Lying some 5 miles to the northwest of the busy Perthshire town of Crieff and close to the majority of the major cities in Scotland makes the Munro, Ben Chonzie (pronounced: byn-y-hone or byn honzee(locally)) a popular destination throughout the entire year. The translation of the peaks name from Gaelic to English is Mossy Hill.
There is access available from all three of its surrounding glens (Glen Lednock, Glen Turret and Glen Almond), although the first two points are the more popular access points used. The route from Glen Lednock begins at Coishavacum and the Glen Turret route starts from the Loch Turret reservoir.
The mountain is the highpoint of large expanse of moorland that stretches between Strath Earn and Loch Tay. There is no real outstanding characteristics to this peak as it's summit is basically a flat, broad ridge that runs roughly from south to north, with the summit cairn lying on its northeastern flank. There is a fence that runs close to the summit that eases any route finding difficulties that you may encounter, unless this is covered by the depth of the snow.
To reach the summit of Ben Chonzie and return to your starting point should take approximately between 4 and 6 hours depending on your level of fitness and your chosen route of ascent and descent.
If arriving in Scotland and making your way to Ben Chonzie, near Crieff, then the best airports to arrive in are;
Car directions to Ben Chonzie, Crieff from Glasgow, Inverness and Edinburgh can be seen on the embedded map below. Click on the view larger map link for more detailed directions. From Crieff you must then travel to either of the two best access points at Loch Turret Reservoir or Coishavachan. Car parking is available at both points.
View Larger Map
The nearest train station to Crieff is eight miles away at Gleneagles. Train links to Gleneagles are available from all major cities in Scotland, although connecting trains may be required. Train timetables are available at National Rail Enquiries
Bus services from Glasgow, Inverness and Edinburgh are available via Scottish Citylink
Local bus travel in and around the area can be found at the following link;
Auchterarder & Crieff Area local public transport guide
There is no red tape in Scotland due to the Land Reform (Scotland) Act 2003 which incorporated the Scottish Outdoor Access Code. This code, which commenced on the 9th of February 2005, has established statutory rights of access to land and inland water for outdoor recreation.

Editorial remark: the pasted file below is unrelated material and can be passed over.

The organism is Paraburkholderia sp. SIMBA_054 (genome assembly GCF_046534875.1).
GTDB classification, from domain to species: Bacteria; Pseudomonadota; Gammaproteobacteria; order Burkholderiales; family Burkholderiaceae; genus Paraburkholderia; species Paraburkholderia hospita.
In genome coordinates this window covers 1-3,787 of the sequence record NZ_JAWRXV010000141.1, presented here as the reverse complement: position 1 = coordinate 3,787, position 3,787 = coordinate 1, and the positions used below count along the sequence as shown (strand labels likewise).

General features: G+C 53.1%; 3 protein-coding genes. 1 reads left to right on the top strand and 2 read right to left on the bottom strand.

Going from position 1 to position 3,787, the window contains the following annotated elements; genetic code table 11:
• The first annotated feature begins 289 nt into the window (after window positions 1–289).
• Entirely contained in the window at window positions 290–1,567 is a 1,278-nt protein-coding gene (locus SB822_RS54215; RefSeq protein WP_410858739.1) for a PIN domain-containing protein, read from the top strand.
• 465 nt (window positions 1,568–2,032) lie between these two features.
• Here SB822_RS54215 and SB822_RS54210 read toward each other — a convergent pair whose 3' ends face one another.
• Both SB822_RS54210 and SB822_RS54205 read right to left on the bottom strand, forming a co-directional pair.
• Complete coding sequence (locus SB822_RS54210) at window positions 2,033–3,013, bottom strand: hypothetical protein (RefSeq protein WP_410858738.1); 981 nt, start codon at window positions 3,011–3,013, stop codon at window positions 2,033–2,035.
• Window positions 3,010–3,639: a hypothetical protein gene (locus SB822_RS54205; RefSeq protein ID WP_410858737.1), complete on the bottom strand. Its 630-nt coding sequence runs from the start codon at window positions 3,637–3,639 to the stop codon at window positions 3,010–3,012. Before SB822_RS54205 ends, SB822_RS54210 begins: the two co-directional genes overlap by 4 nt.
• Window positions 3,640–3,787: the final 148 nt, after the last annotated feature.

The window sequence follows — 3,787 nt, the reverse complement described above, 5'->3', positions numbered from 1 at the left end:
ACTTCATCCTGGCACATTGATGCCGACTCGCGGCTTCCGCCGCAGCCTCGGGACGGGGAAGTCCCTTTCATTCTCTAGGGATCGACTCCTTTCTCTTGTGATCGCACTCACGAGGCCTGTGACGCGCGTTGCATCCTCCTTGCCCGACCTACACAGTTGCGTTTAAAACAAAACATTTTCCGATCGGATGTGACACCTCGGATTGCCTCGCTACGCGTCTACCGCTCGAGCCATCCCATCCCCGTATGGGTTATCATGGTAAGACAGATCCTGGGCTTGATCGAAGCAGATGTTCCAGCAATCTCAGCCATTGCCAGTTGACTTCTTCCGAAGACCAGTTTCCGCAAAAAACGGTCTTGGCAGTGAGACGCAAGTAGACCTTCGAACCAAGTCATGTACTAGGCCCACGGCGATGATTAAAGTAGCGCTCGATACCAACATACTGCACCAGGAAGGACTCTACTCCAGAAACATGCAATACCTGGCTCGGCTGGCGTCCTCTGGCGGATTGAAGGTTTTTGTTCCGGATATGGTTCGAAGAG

The Land Reform(Scotland) Act 2003
Scottish Outdoor Access Code
The following aspects should be taken into consideration when you are in the Scottish countryside;
- Seek local advice in regard to deer stalking or grouse shooting activities
- Ensure that all gates are closed behind you
- During the lambing season (March to May) ensure that all dogs are kept on a lead
- Please refrain from feeding or annoying any animals
- Limited parking space is available at the start of many routes, please ensure that you are not blocking a road and/or entrance
- Parking is provided at the start of some routes by the local farmers, it is polite to ask if you can use this facility
- Try to refrain from crossing fields with animals and/or crops if an alternative route is available
- Ensure that you treat the local environment with care by leaving it as you found it and by taking any litter home with you
- Any camp fires should be carefully watched and only used away from dense forest areas
Knock Castle Hotel and Spa
Braidhaugh Holiday Park
Wild camping is totally legal in Scotland and can be done in various locations close to Ben Chonzie. This is due to the Land Reform (Scotland) Act 2003 that was mentioned earlier.
Here are some of the basic rules that should be adopted when wild camping;
- The larger the group, the harder it is to keep impacts to a minimum. Keep groups small.
- Camp as unobtrusively as possible.
- Remember that noise travels from tents disturbing wildlife as well as humans.
- Enjoy the freedom of wild camping without leaving a trace of your passage. Protect our country's outstanding scenery and wildlife as well as the wilderness experience.
- Camping on the same spot harms vegetation. Aim to move frequently and do not stay for any longer than 3 nights in the same place.
- Lighting fires poses a high fire risk on peaty soils and close to tinder dry grass. A high risk of fire can exist at any time of year, and not just in times of drought.
- Watercourses and loch sides are important sites for birds and animals. Take extra care when camping near burns and lochs, and try to avoid camping immediately beside them.
- Always find a spot at least 30 metres from fresh/running water when going to the toilet.
- Bury excrement in a small hole (not under boulders). A trowel or ice axe can be used to lift a flap of turf.
- Remove all litter (even other peoples!) Think ahead and only carry in what you are prepared to carry out.
The Mountaineering Council of Scotland provides an invaluable leaflet providing a full breakdown of the dos and don'ts of wild camping in Scotland. Wild Camping, A guide to good practice.
Mountain/Weather ConditionsThe weather conditions in Perthshire can alter rapidly and you should ensure you are fully prepared for all weather eventualities. The following websites will provide invaluable information on the expected conditions for your planned trip.
Southeastern Highlands Forecast
Books & Maps
The Central Highlands by Peter Hodgkiss
The Munros (SMC Hillwalkers guide) edited by Donald Bennet & Rab Anderson
Ski Mountaineering in Scotland by Donald Bennet & Bill Wallace
Scottish Hill and Mountain Names by Peter Drummond
The Munros by Cameron McNeish
OS sheet 51 Loch Tay & Glen Dochart
OS sheet 52 Pitlochry & Crieff
OS Explorer 368 Crieff, Comrie & Glen Artney
Walk the Highlands
The Scottish Mountaineering Club
Mountain Rescue Committee of Scotland
Crieff Visitor Centre
Scottish Towns - Crieff